LEO: Communication With Witness: Defense LE Op. 1158

 

Communication With Witness: Defense Counsel's Ex Parte Communication With Plaintiff's Fact Witness.

 

October 26, 1988

 

You have advised that you represent the plaintiff in a dental malpractice case for which you have obtained numerous dentists to testify on her behalf as experts from outside the jurisdiction of the pending litigation. In addition, the plaintiff has disclosed that a local dentist will be testifying as a fact witness on the violation of the standard of care by the defendant. Recently, you learned that defense counsel made a direct telephonic contact with one of the plaintiff's local treating dentists to discuss her treatment and the anticipated future damages which may result from her condition. Although records from that dentist had been disclosed by the plaintiff earlier through discovery proceedings and defense counsel had independently obtained all of the dentist's records via subpoena duces tecum, defense counsel had not obtained authorization or consent from the plaintiff or her attorney prior to communicating with the fact witness. When you questioned defense counsel about the propriety of his ex parte contact with plaintiff's treating dentist, defense counsel cited 8.01-399, Code of Virginia, which allows an attorney to make such contact without the prior consent of the plaintiff or her counsel since the physical condition of the patient is at issue.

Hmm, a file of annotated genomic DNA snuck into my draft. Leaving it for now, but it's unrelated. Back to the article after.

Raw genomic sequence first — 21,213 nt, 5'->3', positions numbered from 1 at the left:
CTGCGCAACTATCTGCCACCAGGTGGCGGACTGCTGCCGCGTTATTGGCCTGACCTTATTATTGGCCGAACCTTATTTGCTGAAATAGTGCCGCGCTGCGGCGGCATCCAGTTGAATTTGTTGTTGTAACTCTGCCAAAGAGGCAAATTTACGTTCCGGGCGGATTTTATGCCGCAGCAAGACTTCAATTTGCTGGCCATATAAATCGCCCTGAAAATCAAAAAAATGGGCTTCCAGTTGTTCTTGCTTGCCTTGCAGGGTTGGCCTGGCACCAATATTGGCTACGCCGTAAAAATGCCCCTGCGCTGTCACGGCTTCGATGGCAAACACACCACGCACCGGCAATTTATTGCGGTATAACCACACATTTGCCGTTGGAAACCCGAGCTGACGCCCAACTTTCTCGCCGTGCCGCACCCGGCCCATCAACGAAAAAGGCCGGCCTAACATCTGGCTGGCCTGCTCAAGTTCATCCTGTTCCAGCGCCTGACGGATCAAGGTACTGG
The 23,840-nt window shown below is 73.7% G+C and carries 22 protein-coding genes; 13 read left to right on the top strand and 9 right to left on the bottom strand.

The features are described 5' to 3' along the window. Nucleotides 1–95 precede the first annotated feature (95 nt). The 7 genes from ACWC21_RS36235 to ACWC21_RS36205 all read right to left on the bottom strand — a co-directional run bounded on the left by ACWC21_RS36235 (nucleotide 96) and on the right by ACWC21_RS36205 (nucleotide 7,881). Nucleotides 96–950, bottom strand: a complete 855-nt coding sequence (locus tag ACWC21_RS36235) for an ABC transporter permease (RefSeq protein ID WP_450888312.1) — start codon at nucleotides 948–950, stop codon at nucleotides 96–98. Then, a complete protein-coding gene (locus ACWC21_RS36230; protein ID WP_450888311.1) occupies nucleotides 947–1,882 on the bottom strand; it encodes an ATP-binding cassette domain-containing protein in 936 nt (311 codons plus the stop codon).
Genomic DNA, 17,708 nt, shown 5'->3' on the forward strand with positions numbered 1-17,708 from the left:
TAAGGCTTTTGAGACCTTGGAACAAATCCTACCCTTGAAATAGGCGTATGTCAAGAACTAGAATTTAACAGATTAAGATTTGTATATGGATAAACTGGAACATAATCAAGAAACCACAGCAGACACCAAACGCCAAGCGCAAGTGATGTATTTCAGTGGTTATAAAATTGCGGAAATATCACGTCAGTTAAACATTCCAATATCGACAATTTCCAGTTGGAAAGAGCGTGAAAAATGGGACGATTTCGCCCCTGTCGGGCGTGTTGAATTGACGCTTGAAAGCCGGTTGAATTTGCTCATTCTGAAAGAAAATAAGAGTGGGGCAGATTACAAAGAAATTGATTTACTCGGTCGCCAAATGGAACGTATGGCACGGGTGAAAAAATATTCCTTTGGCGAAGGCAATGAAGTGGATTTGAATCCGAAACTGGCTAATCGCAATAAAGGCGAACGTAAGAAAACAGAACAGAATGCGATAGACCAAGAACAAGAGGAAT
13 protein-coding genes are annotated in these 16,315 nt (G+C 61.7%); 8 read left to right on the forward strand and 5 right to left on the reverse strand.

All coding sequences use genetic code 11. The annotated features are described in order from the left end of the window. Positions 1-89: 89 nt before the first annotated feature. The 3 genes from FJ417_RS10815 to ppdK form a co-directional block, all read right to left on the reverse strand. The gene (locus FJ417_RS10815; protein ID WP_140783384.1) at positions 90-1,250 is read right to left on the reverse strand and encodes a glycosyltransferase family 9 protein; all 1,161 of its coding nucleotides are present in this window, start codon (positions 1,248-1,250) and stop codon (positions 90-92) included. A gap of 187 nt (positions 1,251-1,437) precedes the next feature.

You wish to know whether it is ethically permissible for defense counsel to have direct, ex parte contact with plaintiff's treating physician, who is testifying, not as an expert, but as a fact witness, without prior consent from the plaintiff, her counsel or a court order authorizing such contact.

 

The Committee believes that contact by opposing counsel of plaintiff's treating physician/fact witness in order to obtain factual information as to patient's treatment, physical condition, and the anticipated future damages is ethically permissible under the facts as you have presented them in your inquiry. Obviously, in the course of the communication with the treating physician, opposing counsel should not be privy to information which is protected by the physician/patient relationship.

 

The Committee would direct your attention to LE Op. 1042, which in the view of the Committee is dispositive of your inquiry.

 

Committee Opinion October 26, 1988

 

LEO: Communication With Witness: Defense, LE Op. 1158 (1988)